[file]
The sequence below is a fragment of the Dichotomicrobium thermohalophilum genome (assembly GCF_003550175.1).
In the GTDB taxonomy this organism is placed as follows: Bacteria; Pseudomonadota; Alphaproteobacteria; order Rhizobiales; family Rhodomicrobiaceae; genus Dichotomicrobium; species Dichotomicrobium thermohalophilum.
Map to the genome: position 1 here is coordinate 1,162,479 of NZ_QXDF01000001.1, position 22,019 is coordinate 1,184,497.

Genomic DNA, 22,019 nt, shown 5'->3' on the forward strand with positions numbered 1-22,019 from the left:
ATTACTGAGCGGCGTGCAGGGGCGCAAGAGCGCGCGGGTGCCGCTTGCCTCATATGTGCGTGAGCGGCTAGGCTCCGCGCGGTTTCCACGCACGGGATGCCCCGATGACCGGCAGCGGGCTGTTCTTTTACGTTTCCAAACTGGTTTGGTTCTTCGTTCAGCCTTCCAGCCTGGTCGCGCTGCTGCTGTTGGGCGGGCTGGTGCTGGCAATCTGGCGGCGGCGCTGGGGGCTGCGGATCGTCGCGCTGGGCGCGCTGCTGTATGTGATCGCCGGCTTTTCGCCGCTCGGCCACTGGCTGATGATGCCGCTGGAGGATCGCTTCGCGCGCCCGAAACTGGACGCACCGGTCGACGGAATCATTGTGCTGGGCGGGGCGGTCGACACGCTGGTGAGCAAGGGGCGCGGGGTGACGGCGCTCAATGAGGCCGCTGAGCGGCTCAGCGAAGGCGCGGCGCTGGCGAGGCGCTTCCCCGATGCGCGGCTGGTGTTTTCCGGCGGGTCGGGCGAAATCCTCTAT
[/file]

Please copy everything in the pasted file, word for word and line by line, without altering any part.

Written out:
The sequence below is a fragment of the Dichotomicrobium thermohalophilum genome (assembly GCF_003550175.1).
In the GTDB taxonomy this organism is placed as follows: Bacteria; Pseudomonadota; Alphaproteobacteria; order Rhizobiales; family Rhodomicrobiaceae; genus Dichotomicrobium; species Dichotomicrobium thermohalophilum.
Map to the genome: position 1 here is coordinate 1,162,479 of NZ_QXDF01000001.1, position 22,019 is coordinate 1,184,497.

Genomic DNA, 22,019 nt, shown 5'->3' on the forward strand with positions numbered 1-22,019 from the left:
ATTACTGAGCGGCGTGCAGGGGCGCAAGAGCGCGCGGGTGCCGCTTGCCTCATATGTGCGTGAGCGGCTAGGCTCCGCGCGGTTTCCACGCACGGGATGCCCCGATGACCGGCAGCGGGCTGTTCTTTTACGTTTCCAAACTGGTTTGGTTCTTCGTTCAGCCTTCCAGCCTGGTCGCGCTGCTGCTGTTGGGCGGGCTGGTGCTGGCAATCTGGCGGCGGCGCTGGGGGCTGCGGATCGTCGCGCTGGGCGCGCTGCTGTATGTGATCGCCGGCTTTTCGCCGCTCGGCCACTGGCTGATGATGCCGCTGGAGGATCGCTTCGCGCGCCCGAAACTGGACGCACCGGTCGACGGAATCATTGTGCTGGGCGGGGCGGTCGACACGCTGGTGAGCAAGGGGCGCGGGGTGACGGCGCTCAATGAGGCCGCTGAGCGGCTCAGCGAAGGCGCGGCGCTGGCGAGGCGCTTCCCCGATGCGCGGCTGGTGTTTTCCGGCGGGTCGGGCGAAATCCTCTAT